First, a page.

Here are the most common question words in Chinese
Wh0 – shei2 / shui2 (shei2 is most common but shui2 is used by some people depending on where they are from)
What – shen2me
Where – na3li3
When – shen2me shi2hou4 (literally “what time”)
Why – wei4shen2me (literally “for what”)
How – zen3me
How about / What about – zen3me yang4
When using the question words above you wouldn’t need to use the question tag “ma” because by using a question word we already know it’s a question being asked. You could however optionally use the “ne” at the end of a sentence using one of the question words above, but “ne” would be optional. Perhaps similar to how is English we might say “huh” or “eh” at the end of a sentence.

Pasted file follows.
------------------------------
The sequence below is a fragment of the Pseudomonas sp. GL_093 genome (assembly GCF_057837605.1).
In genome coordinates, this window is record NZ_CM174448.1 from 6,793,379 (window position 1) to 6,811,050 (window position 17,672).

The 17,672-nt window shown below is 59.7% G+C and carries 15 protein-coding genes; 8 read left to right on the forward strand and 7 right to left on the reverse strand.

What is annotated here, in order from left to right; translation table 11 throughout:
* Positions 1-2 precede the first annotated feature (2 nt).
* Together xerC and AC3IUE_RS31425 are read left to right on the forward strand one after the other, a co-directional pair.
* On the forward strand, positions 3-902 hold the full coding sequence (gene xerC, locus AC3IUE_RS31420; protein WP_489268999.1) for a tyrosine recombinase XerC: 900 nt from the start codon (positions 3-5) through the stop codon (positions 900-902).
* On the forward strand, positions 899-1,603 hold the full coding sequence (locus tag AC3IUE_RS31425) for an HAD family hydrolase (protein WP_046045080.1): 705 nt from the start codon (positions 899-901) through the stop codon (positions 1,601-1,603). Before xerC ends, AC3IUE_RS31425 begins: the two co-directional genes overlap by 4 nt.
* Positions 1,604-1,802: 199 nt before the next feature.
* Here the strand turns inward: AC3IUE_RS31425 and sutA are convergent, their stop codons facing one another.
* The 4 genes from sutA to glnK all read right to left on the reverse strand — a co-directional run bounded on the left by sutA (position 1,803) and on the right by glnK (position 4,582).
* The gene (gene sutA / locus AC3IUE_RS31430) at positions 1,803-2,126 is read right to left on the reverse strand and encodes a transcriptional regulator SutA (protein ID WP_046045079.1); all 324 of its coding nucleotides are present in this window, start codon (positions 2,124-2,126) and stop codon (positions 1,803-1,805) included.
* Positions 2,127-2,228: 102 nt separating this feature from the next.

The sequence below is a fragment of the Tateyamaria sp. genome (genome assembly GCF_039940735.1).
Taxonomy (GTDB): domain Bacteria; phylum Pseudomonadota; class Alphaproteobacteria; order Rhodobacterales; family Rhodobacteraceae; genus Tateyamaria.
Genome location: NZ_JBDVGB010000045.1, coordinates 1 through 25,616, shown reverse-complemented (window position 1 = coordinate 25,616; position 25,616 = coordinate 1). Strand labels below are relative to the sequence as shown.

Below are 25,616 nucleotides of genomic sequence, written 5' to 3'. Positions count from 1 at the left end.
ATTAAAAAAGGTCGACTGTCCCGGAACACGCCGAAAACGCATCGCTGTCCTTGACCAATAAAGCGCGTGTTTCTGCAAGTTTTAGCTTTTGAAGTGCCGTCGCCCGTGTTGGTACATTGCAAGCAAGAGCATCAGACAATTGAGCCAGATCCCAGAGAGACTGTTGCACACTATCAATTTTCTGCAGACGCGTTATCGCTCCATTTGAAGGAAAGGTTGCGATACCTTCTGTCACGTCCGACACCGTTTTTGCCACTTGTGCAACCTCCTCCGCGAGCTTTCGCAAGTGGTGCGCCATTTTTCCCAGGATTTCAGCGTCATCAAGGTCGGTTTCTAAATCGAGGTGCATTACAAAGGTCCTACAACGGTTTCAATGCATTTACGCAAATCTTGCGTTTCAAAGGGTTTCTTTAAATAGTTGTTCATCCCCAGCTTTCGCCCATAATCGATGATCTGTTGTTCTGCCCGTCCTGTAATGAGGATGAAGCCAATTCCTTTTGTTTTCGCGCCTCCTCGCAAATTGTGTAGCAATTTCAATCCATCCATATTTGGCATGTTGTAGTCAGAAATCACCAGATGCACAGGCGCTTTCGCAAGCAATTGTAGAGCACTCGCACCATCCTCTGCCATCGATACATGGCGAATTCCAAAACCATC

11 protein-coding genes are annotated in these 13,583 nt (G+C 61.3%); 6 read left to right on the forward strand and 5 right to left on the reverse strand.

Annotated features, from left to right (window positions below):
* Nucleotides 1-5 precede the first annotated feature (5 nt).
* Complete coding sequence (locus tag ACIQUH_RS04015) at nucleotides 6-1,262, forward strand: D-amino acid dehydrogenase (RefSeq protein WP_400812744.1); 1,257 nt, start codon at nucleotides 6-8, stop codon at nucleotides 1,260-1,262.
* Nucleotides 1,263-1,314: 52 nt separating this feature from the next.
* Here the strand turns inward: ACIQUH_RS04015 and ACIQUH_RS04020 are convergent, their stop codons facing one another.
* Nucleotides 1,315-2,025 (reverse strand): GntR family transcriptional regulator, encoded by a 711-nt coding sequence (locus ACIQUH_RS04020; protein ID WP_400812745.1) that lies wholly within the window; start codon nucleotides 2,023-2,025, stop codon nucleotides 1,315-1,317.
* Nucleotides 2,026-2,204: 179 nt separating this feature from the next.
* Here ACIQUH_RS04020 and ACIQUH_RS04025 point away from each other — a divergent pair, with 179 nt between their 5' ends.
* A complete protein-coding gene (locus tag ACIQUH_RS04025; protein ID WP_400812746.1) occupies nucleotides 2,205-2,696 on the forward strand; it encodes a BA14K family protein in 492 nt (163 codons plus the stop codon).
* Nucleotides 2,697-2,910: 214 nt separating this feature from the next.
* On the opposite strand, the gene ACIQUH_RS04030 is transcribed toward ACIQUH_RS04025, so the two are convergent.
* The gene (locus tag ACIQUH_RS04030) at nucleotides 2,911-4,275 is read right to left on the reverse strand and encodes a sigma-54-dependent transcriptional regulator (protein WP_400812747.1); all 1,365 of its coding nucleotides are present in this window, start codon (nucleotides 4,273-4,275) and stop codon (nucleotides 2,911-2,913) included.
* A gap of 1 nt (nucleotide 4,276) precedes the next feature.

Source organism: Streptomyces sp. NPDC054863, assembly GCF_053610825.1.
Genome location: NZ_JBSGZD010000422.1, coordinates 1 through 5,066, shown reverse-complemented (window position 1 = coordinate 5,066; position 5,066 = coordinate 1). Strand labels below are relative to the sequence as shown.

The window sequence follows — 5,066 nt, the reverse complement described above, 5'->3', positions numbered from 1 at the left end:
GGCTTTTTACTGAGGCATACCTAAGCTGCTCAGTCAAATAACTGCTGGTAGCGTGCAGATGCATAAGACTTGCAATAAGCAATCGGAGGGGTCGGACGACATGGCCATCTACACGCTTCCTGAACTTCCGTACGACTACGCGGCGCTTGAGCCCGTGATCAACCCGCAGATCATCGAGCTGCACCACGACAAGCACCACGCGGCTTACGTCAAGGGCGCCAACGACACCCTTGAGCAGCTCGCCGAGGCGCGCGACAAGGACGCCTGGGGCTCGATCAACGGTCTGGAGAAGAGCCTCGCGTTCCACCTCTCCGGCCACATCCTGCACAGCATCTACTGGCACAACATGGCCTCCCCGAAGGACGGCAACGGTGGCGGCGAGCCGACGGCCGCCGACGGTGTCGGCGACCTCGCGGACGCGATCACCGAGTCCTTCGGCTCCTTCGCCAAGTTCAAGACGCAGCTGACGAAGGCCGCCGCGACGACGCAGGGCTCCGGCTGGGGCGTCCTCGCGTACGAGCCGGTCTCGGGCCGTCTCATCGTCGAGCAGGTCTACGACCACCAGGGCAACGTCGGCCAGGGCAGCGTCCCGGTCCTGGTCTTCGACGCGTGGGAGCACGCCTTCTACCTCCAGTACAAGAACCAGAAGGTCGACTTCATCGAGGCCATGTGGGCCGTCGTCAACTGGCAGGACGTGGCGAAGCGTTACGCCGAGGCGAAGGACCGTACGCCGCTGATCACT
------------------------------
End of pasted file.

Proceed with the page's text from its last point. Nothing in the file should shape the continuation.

However if you were asking the following question :
Do you know where the post office is ?
Asking this question in Chinese WOULD require the use of “ma” because you aren’t asking WHERE the post office is, you are asking if the person KNOWS where it is. So the real question is “Do you know something”.
If you didn’t use “ma” at the end of the question then you would literally be TELLING the listener that they know where the post office is. The “ma” is required to make the statement “You know where the post office is” into a question. So you would literally say ?
You know post office located where “ma” ?
That is the word order. You could of course use the other way of asking questions in mandarin and avoid the “ma” by saying :
You know don’t know post office located where ?
By using the “know don’t know” phrase you don’t need to use “ma”. All “ma” questions can also be asked by stating both the positive and negative in the question instead.